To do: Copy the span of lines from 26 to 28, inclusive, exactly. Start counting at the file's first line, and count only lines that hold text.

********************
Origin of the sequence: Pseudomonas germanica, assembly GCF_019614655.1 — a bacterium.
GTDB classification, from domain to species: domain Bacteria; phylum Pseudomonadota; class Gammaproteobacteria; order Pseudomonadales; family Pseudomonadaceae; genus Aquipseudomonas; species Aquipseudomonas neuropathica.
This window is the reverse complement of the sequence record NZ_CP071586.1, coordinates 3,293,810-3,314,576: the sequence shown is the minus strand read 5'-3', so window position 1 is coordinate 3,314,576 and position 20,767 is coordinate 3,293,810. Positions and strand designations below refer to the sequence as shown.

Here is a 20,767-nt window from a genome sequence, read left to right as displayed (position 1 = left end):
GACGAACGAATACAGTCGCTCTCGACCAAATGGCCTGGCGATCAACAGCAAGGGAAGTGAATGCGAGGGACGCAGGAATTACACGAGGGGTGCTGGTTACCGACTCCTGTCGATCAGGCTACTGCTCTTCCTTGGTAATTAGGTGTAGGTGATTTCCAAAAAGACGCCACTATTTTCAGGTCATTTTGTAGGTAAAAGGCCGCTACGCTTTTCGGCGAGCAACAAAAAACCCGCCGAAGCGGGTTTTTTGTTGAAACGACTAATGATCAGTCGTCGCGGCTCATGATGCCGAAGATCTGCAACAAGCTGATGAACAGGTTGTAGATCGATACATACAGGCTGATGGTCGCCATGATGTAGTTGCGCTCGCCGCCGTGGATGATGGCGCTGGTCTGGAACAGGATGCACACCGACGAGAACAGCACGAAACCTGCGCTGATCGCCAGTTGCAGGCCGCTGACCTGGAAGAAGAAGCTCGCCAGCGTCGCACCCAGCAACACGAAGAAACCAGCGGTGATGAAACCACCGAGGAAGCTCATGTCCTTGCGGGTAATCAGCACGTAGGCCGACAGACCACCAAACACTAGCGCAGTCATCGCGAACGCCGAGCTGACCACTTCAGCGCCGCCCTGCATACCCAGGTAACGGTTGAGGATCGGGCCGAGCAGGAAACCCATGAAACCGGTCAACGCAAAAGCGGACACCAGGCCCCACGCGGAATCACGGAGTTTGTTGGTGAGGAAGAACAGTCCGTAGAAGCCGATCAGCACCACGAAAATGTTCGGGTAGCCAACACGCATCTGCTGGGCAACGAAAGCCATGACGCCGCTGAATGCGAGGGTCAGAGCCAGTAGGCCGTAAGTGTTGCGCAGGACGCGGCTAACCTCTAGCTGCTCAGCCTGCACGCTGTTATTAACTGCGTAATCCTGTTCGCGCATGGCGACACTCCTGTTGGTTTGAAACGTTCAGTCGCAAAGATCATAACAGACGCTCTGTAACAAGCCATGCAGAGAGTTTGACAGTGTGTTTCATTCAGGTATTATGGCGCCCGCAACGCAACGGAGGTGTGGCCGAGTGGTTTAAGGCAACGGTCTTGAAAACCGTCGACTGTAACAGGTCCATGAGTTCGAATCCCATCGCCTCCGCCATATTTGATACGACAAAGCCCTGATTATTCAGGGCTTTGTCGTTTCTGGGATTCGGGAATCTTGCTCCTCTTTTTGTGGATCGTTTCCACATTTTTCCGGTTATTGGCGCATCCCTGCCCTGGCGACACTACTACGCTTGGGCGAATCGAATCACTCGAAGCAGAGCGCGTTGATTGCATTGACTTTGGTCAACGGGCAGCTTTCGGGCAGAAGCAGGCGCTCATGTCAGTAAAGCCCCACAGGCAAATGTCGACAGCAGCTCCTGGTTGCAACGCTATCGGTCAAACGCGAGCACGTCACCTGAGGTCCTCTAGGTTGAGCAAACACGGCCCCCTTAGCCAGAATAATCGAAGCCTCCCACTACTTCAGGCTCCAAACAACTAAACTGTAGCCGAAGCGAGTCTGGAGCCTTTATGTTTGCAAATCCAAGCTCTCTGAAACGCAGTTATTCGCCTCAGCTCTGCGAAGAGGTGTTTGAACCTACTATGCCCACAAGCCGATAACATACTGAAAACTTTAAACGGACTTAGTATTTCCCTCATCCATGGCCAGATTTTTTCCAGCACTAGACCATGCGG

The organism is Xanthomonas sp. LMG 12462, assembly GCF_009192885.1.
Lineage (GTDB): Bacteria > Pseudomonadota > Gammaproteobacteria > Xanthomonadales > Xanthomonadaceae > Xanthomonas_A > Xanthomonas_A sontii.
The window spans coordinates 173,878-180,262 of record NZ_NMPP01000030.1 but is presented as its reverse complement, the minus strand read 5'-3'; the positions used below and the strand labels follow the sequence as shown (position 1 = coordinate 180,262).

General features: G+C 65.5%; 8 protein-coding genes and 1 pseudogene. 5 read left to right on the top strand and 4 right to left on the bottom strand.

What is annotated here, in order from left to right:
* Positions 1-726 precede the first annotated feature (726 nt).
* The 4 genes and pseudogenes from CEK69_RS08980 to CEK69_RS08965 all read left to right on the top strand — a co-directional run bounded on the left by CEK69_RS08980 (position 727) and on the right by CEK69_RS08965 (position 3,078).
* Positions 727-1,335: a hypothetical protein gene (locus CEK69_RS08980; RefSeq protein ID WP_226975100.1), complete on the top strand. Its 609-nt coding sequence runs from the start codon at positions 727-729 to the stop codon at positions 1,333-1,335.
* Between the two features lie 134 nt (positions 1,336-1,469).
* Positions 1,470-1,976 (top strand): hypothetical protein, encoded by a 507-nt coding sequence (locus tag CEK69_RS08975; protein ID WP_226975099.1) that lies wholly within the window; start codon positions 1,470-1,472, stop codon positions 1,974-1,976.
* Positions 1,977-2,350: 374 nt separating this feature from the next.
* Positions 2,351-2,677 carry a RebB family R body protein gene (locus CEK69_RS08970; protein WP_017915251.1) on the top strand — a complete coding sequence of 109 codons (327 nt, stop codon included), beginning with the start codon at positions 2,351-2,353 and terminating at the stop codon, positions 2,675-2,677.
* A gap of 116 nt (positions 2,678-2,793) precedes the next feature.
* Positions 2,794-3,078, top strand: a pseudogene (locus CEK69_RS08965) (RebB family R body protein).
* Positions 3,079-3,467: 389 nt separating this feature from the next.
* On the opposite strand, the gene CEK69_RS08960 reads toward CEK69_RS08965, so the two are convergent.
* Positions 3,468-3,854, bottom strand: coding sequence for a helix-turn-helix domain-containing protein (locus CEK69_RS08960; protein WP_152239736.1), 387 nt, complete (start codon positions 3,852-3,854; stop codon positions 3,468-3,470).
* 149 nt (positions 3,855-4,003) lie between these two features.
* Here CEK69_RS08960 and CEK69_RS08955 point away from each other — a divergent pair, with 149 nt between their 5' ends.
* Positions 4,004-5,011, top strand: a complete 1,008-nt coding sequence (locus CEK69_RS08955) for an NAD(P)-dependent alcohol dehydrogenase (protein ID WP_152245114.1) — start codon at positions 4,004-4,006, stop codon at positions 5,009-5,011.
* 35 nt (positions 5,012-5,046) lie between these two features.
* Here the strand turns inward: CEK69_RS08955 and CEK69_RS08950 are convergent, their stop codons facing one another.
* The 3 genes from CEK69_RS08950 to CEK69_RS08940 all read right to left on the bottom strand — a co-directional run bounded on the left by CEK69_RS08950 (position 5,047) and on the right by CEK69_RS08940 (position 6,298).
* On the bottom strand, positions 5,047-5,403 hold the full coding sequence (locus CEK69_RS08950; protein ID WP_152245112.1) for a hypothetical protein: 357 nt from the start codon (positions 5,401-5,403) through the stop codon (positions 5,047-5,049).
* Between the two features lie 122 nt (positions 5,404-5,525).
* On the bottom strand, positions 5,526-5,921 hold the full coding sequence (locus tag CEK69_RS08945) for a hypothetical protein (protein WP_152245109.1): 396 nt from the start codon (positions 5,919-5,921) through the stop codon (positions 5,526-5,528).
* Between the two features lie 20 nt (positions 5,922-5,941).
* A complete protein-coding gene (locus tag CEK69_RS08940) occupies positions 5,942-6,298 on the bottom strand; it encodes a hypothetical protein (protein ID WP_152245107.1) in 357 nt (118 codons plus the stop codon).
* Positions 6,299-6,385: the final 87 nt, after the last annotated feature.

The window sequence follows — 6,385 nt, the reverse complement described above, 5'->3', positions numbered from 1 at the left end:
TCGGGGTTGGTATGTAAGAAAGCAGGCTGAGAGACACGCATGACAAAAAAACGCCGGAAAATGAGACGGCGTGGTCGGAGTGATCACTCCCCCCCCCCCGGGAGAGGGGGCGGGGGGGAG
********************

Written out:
* 35 nt (positions 5,012-5,046) lie between these two features.
* Here the strand turns inward: CEK69_RS08955 and CEK69_RS08950 are convergent, their stop codons facing one another.
* The 3 genes from CEK69_RS08950 to CEK69_RS08940 all read right to left on the bottom strand — a co-directional run bounded on the left by CEK69_RS08950 (position 5,047) and on the right by CEK69_RS08940 (position 6,298).